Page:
As I listened to my knowledgeable guide, Abdul, who clearly loves his work, I thought, as I always do when I’m geeking around ancient sites like this, “If these stones could talk!”

Into Meknes, a modern city, and my lodgings for two nights, the Riad d’Or, which is tucked deep into the medina. And of course I’m the hotel’s only guest. Once again my room is frigid, and there’s no thermostat or any sign of heating at all, and the water from the sink tap is freezing. Must inquire when I go down for dinner…

The dining room is dark, with a solitary candle on one table and one of those propane patio heaters beside the table. I briefly consider whether it’s all that safe to use it inside, but the ceilings are at least 20 feet high, so I’m hopeful carbon monoxide poisoning won’t be an issue. I report my heat problem to Nordine, my earnest host, who sheepishly admits he forgot to give me the remote for the heater mounted on the wall. But when I tell him I have no hot water in the bathroom sink, he’s puzzled and dismayed. He’ll look into it and move me tomorrow. if it can’t be fixed. Meanwhile, I’ll just have to wash my face with ice water.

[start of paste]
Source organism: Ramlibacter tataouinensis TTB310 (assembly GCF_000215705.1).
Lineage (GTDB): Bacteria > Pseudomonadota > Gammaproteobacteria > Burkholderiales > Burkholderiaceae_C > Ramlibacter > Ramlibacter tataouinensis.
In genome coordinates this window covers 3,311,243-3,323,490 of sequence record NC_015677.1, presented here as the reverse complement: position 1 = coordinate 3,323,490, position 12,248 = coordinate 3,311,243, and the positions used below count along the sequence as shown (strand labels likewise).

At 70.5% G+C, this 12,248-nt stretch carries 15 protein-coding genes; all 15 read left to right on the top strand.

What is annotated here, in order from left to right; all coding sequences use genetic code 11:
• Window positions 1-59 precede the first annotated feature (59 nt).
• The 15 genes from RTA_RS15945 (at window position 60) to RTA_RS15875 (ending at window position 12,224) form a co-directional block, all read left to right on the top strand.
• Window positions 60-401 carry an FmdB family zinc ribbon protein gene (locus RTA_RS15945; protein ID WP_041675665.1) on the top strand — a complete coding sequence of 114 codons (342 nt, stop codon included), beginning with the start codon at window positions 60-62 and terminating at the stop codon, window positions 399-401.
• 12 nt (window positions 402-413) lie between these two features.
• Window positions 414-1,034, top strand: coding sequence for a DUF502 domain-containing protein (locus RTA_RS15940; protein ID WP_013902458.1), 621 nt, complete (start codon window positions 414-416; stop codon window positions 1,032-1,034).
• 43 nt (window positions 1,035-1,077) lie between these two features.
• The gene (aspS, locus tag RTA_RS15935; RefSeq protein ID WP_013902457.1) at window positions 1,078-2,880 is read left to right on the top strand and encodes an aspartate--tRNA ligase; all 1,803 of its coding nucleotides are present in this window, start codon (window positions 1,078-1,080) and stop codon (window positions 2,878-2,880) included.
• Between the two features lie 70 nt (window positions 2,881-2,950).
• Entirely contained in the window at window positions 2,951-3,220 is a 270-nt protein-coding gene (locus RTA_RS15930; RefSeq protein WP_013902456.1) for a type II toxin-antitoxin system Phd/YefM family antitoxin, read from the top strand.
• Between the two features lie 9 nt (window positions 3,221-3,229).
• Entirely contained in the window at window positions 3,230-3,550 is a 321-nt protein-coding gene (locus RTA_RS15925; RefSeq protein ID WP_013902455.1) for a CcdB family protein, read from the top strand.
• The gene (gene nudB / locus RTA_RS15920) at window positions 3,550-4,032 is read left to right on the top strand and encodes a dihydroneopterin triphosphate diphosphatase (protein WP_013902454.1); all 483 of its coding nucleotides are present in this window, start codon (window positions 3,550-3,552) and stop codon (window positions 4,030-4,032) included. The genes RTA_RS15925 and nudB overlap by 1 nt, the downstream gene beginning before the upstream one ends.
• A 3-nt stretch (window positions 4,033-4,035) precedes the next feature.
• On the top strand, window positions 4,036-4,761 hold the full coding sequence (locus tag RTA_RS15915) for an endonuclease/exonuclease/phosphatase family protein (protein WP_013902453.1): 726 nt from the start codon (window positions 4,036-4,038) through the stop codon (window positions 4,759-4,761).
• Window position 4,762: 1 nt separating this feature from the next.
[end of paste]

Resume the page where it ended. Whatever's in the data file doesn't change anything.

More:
The photos above don’t capture the eeriness of the dining room, as my phone’s fill flash lightened the area so it looks almost bright. Trust me, shadows lurked in every corner, and I had flashing thoughts of Bela Lugosi. On the upside, however, the chef is excellent.

We spent the next morning strolling around Meknes, which is one of the four cities that have at one time or another been capitals of Morocco. These four cities all have royal palaces, and this one has a seven-hole golf course. (It’s good to be king.) We visited a museum that’s part of the reservoir complex being restored. Besides the large reservoir, there’s a huge granary and stables; the king had at one time 12,000 horses. All of this is inside the city walls, so the city could be self sufficient in case of invaders